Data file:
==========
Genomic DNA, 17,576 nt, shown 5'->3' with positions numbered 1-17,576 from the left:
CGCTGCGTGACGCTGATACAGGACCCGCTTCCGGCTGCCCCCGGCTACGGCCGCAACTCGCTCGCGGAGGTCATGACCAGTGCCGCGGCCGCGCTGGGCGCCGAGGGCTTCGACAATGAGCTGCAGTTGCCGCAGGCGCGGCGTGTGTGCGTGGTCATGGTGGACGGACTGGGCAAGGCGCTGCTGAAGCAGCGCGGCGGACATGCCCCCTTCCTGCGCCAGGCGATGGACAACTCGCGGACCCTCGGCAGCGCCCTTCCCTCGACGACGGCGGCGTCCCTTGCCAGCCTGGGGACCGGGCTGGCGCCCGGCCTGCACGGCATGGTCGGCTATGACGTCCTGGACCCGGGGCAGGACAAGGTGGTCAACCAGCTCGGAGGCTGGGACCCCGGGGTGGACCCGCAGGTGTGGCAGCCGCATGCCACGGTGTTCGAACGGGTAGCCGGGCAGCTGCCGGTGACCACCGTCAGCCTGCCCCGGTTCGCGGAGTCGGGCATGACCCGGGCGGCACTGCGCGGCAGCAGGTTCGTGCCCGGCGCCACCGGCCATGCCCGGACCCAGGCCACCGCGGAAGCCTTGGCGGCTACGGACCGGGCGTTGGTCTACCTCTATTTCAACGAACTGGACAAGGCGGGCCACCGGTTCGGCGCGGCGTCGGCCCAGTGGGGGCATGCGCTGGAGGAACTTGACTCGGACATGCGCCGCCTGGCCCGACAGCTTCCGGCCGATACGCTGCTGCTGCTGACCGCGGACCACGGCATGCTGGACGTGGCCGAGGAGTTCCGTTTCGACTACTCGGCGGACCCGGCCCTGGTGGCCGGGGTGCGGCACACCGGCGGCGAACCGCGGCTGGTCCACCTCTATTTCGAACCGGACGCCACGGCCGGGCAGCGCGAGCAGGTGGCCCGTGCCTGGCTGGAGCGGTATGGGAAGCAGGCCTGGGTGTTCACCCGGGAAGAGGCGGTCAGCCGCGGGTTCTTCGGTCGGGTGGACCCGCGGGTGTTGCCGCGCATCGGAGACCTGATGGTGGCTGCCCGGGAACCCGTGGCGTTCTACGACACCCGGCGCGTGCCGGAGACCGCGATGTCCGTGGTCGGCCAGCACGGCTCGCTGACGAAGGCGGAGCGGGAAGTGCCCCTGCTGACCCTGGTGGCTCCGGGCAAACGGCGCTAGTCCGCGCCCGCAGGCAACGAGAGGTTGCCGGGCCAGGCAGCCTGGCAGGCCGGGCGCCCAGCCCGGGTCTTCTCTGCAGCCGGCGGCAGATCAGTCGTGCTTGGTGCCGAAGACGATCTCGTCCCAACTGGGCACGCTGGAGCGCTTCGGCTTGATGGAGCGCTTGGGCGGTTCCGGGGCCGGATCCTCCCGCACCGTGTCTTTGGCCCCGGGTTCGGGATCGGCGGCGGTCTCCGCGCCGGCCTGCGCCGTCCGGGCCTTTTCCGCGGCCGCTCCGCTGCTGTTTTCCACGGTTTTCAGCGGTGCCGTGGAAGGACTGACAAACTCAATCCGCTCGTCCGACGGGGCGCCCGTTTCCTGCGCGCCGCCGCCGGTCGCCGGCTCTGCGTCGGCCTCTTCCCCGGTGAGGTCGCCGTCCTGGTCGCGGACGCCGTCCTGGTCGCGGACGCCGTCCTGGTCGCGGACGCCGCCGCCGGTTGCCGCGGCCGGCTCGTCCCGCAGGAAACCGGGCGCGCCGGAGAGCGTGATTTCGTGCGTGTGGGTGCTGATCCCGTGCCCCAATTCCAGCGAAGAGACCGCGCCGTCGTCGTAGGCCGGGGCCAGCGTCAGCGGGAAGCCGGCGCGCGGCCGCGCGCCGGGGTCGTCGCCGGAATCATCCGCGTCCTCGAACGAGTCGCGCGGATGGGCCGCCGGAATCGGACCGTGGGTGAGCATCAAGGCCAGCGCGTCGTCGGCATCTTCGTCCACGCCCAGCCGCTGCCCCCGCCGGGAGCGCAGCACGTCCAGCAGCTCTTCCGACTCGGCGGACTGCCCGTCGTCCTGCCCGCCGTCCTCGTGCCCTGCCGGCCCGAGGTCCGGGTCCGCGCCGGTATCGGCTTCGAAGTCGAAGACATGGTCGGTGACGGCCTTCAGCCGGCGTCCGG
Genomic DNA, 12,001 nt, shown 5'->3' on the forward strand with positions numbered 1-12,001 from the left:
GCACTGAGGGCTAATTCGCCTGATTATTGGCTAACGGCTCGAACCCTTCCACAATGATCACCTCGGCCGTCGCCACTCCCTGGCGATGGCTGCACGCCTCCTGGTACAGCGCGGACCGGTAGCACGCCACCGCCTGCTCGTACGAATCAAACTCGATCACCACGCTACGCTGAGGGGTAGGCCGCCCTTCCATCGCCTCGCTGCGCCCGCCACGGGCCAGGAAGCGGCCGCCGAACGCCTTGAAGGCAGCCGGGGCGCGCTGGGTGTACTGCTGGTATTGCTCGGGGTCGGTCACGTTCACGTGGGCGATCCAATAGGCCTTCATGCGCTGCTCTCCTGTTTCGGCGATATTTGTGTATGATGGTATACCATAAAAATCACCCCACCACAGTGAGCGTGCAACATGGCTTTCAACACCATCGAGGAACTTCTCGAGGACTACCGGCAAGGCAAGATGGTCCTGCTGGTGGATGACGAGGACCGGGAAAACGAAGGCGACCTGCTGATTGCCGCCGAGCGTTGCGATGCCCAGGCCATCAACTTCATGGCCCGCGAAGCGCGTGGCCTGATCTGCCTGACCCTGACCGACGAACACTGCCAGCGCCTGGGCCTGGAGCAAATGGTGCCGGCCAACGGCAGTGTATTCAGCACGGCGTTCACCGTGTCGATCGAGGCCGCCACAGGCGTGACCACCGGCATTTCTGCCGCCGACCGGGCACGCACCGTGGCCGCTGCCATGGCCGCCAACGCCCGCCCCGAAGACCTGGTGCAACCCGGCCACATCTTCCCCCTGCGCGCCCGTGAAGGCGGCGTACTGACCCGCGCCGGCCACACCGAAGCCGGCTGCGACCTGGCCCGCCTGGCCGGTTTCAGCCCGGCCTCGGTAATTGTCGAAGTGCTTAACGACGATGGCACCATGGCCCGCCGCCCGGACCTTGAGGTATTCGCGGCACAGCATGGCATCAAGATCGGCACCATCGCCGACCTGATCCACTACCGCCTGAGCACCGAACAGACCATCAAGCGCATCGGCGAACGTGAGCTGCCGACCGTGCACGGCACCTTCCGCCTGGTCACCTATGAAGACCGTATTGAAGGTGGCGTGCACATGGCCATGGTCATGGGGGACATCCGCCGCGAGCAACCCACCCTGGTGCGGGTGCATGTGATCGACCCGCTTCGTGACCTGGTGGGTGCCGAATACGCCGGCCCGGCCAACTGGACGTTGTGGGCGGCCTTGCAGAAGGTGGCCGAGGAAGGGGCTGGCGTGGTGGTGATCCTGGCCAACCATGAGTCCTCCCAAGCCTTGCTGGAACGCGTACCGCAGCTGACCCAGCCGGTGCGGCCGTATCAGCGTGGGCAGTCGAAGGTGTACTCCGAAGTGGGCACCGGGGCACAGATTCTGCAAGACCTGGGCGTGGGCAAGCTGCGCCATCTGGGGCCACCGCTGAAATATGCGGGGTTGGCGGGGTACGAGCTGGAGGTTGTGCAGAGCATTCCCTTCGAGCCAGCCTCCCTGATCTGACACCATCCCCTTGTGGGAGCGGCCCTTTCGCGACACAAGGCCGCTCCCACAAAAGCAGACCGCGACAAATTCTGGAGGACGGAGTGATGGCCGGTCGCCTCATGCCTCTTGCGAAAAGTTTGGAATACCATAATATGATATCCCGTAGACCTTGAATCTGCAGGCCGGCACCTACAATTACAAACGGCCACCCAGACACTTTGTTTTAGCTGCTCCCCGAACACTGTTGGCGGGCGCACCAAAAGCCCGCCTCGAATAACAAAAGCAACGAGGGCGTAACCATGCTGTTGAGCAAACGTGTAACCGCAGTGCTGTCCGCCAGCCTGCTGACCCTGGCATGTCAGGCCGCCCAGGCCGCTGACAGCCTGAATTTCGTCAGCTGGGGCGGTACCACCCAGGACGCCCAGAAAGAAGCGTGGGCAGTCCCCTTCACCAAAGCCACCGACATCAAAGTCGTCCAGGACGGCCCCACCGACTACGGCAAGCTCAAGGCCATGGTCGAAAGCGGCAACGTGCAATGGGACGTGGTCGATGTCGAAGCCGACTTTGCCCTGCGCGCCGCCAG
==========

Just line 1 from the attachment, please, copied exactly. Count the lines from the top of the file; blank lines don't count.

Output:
Genomic DNA, 17,576 nt, shown 5'->3' with positions numbered 1-17,576 from the left: